23 FEB 2017

Resolution response to Prisons and Courts Bill

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@matthia5mueller

Resolution response to Prisons and Courts Bill
Resolution, the biggest national organisation of family lawyers, has issued a response to today's Prisons and Courts Bill. The Bill was introduced by Justice Secretary Elizabeth Truss.

According to government, 'the Prisons and Courts Bill paves the way for the biggest overhaul of prisons in a generation and the delivery of a world-class court system. Victims and vulnerable witnesses are central to the Prisons and Courts Bill, with a range of measures that will bolster their protection in court.'

Responding to the Bill, Nigel Shepherd, Resolution’s national chair said:

'We welcome the MoJ’s proposals to prevent alleged abusers from being able to cross-examine the person they're alleged to have abused. It is a reform that is long overdue in family cases where the fear of such cross-examination can result in victims of abuse not seeking the protection they need and, if they do go ahead, adds to the trauma they have suffered.

As ever with legislation, the devil will be in the detail and there is much hard work to be done to ensure these measures can be successfully delivered. Resolution looks forward to playing its part in this.'

According to Resolution, one issue of concern is that the provisions contained in the Prisons and Courts Bill regarding vulnerable witness mirror criminal procedures, but don’t adapt them for the particular  circumstances in the family court. Philip Scott, chair of Resolution’s domestic abuse committee, said that the proposals need to work in family case whilst ensuring a fair trial takes place:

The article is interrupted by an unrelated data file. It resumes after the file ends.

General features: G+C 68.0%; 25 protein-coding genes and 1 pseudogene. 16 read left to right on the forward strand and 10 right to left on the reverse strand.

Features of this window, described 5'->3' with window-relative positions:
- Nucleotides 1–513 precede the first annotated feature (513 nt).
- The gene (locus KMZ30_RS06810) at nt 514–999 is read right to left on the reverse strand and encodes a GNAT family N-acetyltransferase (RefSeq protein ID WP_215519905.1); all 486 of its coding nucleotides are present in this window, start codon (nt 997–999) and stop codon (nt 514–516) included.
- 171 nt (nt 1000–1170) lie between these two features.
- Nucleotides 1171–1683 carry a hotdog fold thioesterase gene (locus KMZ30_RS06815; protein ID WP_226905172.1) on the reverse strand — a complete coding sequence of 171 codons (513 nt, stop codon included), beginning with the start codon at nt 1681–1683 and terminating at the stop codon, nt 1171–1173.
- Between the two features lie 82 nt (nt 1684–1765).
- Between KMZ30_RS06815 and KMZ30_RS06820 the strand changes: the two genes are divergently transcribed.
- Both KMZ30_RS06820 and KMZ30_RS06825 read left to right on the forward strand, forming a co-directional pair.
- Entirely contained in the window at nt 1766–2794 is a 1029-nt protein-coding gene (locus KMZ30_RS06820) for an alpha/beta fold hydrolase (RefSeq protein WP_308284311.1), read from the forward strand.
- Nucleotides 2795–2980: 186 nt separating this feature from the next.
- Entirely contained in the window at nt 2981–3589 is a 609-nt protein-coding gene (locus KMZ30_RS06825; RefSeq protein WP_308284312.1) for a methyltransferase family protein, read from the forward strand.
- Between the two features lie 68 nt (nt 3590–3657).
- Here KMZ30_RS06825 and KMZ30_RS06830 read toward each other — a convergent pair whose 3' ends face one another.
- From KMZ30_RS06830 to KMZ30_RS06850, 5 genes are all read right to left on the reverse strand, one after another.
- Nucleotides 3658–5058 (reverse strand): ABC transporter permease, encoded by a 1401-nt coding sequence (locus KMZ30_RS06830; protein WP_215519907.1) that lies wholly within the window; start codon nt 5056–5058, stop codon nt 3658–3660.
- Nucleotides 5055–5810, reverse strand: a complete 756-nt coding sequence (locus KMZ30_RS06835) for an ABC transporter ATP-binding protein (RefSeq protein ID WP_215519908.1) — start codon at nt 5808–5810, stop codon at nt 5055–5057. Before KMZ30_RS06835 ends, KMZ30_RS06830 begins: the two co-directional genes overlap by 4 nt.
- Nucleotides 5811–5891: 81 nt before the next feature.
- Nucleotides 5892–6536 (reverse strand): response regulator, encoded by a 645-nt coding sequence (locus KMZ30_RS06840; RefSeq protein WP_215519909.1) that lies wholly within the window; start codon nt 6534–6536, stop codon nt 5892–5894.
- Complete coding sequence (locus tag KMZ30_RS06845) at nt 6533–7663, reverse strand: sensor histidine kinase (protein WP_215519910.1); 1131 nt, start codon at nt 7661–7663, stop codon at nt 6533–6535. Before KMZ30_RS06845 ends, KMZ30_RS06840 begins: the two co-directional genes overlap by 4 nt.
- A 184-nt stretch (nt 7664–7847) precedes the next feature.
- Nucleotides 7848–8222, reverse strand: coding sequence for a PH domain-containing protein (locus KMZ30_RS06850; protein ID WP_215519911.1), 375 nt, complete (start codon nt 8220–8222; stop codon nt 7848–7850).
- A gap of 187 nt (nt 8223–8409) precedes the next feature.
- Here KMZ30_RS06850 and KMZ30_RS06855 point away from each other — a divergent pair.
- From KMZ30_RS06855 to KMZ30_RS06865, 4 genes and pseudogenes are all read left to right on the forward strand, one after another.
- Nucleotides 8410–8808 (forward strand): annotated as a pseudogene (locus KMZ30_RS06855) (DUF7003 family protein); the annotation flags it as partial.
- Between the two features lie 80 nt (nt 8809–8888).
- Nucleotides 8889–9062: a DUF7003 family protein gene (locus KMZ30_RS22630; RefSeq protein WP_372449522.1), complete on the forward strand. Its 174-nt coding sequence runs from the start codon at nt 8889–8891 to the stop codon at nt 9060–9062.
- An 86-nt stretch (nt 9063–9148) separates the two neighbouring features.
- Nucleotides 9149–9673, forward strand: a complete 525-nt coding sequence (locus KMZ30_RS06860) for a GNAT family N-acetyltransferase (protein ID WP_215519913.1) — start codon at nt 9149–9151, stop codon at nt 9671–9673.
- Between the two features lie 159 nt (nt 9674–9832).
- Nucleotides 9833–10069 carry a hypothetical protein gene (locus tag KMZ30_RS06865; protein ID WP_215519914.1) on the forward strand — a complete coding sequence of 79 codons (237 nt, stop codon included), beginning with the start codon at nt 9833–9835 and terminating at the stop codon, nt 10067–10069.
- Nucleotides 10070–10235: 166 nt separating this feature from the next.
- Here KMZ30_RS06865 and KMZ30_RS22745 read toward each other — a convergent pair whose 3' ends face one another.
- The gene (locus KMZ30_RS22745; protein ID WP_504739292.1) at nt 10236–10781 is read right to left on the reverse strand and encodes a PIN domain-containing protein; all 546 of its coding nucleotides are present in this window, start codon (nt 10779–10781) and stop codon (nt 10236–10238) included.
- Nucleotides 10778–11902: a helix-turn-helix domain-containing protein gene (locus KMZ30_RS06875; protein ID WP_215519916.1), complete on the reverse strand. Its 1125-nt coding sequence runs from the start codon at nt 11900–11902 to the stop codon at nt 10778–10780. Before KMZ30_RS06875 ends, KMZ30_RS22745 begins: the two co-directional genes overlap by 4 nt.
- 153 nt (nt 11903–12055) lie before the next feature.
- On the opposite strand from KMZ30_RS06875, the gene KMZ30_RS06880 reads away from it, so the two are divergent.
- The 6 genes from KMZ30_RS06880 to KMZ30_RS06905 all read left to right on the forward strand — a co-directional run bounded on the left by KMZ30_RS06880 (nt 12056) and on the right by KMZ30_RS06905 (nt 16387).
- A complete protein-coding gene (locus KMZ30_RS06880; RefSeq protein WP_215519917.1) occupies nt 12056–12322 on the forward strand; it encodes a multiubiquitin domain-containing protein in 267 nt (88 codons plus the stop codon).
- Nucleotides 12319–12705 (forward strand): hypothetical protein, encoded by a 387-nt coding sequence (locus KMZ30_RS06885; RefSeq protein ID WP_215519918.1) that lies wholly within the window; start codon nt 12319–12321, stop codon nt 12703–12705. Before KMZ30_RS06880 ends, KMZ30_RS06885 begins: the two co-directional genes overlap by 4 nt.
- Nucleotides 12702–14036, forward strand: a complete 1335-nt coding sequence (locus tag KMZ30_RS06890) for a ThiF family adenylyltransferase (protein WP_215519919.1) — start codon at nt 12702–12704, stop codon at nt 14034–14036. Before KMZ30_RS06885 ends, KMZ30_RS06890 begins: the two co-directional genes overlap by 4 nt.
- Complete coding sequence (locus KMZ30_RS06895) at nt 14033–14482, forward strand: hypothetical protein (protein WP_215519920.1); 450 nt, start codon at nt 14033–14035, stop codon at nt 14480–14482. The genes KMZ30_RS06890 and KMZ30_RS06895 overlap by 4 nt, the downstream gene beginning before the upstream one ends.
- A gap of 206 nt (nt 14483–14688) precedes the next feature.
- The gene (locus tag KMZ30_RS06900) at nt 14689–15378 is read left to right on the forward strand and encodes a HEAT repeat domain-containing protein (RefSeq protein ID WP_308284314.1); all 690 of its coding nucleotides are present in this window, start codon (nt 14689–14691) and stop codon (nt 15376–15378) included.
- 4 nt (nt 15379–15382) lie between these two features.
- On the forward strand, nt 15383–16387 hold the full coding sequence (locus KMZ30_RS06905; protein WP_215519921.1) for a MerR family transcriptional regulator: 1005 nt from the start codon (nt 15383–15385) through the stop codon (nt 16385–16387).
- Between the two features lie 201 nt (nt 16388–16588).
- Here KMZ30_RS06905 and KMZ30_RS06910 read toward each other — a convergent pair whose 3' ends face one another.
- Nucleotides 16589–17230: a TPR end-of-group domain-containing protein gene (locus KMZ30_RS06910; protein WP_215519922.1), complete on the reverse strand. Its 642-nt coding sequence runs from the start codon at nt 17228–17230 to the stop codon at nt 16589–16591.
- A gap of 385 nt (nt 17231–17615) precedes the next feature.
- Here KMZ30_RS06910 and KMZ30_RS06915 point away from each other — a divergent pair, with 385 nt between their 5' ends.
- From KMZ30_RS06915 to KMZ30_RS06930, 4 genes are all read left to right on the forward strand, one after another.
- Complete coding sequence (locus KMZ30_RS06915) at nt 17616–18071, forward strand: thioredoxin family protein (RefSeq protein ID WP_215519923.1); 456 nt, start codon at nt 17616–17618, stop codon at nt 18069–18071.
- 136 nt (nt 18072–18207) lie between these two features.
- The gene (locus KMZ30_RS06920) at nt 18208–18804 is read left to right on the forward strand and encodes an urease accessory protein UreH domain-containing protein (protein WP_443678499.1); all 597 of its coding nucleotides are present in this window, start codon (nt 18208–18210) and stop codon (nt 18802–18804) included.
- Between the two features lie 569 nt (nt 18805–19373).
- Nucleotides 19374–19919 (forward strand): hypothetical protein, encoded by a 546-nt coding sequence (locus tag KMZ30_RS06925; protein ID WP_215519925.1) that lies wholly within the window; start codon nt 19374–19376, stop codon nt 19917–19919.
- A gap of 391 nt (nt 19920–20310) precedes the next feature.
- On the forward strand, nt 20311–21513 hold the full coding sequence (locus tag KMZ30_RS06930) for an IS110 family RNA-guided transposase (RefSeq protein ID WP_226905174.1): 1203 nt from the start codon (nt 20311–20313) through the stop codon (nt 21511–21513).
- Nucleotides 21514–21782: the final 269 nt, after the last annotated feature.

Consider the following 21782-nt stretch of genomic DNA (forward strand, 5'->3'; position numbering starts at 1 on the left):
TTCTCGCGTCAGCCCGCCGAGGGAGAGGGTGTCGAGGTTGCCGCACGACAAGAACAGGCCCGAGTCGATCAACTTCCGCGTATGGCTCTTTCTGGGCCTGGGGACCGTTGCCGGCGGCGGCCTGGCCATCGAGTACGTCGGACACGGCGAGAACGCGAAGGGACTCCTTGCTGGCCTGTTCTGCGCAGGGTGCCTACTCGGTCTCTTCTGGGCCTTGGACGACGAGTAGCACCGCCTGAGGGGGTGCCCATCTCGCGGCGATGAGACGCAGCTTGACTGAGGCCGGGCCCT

'These are sensitive and important cases, often involving children’s futures. Just having a court-appointed advocate to cross-examine an abuser may be too simplistic.

The impact of LASPO has led to an increase in litigants in person, meaning we’ve seen a rise in the number of defendants cross-examining those they have abused. It has also led to more victims having to face court proceedings without legal support. One immediate “quick win” for the government to support victims of domestic abuse would be to widen the gateway to private family legal aid so that fewer parties are left unrepresented.

At the same time, the Government must urgently carry out its long-awaited review of LASPO and provide the necessary funding to allow vulnerable witnesses the professional support they need. Currently, provisions in this Bill will do nothing to reduce the number of victims being denied legal aid.

There are further measures needed to make to ensure family courts support vulnerable witnesses as well as criminal courts do, such as improving facilities. This should be an urgent priority for the government.'

More details on the Prisons and Courts Bill can be found here.

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